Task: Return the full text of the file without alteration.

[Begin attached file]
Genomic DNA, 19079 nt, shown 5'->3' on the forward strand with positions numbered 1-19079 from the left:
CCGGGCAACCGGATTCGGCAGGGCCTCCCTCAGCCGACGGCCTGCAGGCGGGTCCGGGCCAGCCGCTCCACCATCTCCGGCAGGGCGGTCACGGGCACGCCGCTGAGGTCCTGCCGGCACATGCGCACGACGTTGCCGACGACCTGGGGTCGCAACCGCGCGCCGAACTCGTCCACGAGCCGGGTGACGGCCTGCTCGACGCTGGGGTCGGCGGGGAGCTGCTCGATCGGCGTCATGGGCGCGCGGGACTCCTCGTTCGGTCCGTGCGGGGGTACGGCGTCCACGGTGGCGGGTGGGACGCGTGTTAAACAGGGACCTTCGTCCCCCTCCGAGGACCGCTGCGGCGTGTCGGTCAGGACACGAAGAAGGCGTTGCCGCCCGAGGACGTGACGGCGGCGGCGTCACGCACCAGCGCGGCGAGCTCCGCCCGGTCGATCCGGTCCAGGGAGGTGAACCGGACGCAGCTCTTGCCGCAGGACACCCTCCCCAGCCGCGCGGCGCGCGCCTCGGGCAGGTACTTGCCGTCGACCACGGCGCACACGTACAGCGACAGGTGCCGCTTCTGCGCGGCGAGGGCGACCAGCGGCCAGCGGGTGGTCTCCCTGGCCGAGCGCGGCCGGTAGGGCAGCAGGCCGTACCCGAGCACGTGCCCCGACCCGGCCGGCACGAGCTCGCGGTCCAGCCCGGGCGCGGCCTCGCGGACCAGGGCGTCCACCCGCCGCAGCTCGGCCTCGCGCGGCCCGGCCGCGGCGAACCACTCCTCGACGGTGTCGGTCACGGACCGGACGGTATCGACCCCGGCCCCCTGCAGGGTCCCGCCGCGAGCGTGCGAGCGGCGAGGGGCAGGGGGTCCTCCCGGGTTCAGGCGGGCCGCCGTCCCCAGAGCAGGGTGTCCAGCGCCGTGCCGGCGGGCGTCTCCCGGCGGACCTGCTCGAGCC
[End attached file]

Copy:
Genomic DNA, 19079 nt, shown 5'->3' on the forward strand with positions numbered 1-19079 from the left:
CCGGGCAACCGGATTCGGCAGGGCCTCCCTCAGCCGACGGCCTGCAGGCGGGTCCGGGCCAGCCGCTCCACCATCTCCGGCAGGGCGGTCACGGGCACGCCGCTGAGGTCCTGCCGGCACATGCGCACGACGTTGCCGACGACCTGGGGTCGCAACCGCGCGCCGAACTCGTCCACGAGCCGGGTGACGGCCTGCTCGACGCTGGGGTCGGCGGGGAGCTGCTCGATCGGCGTCATGGGCGCGCGGGACTCCTCGTTCGGTCCGTGCGGGGGTACGGCGTCCACGGTGGCGGGTGGGACGCGTGTTAAACAGGGACCTTCGTCCCCCTCCGAGGACCGCTGCGGCGTGTCGGTCAGGACACGAAGAAGGCGTTGCCGCCCGAGGACGTGACGGCGGCGGCGTCACGCACCAGCGCGGCGAGCTCCGCCCGGTCGATCCGGTCCAGGGAGGTGAACCGGACGCAGCTCTTGCCGCAGGACACCCTCCCCAGCCGCGCGGCGCGCGCCTCGGGCAGGTACTTGCCGTCGACCACGGCGCACACGTACAGCGACAGGTGCCGCTTCTGCGCGGCGAGGGCGACCAGCGGCCAGCGGGTGGTCTCCCTGGCCGAGCGCGGCCGGTAGGGCAGCAGGCCGTACCCGAGCACGTGCCCCGACCCGGCCGGCACGAGCTCGCGGTCCAGCCCGGGCGCGGCCTCGCGGACCAGGGCGTCCACCCGCCGCAGCTCGGCCTCGCGCGGCCCGGCCGCGGCGAACCACTCCTCGACGGTGTCGGTCACGGACCGGACGGTATCGACCCCGGCCCCCTGCAGGGTCCCGCCGCGAGCGTGCGAGCGGCGAGGGGCAGGGGGTCCTCCCGGGTTCAGGCGGGCCGCCGTCCCCAGAGCAGGGTGTCCAGCGCCGTGCCGGCGGGCGTCTCCCGGCGGACCTGCTCGAGCC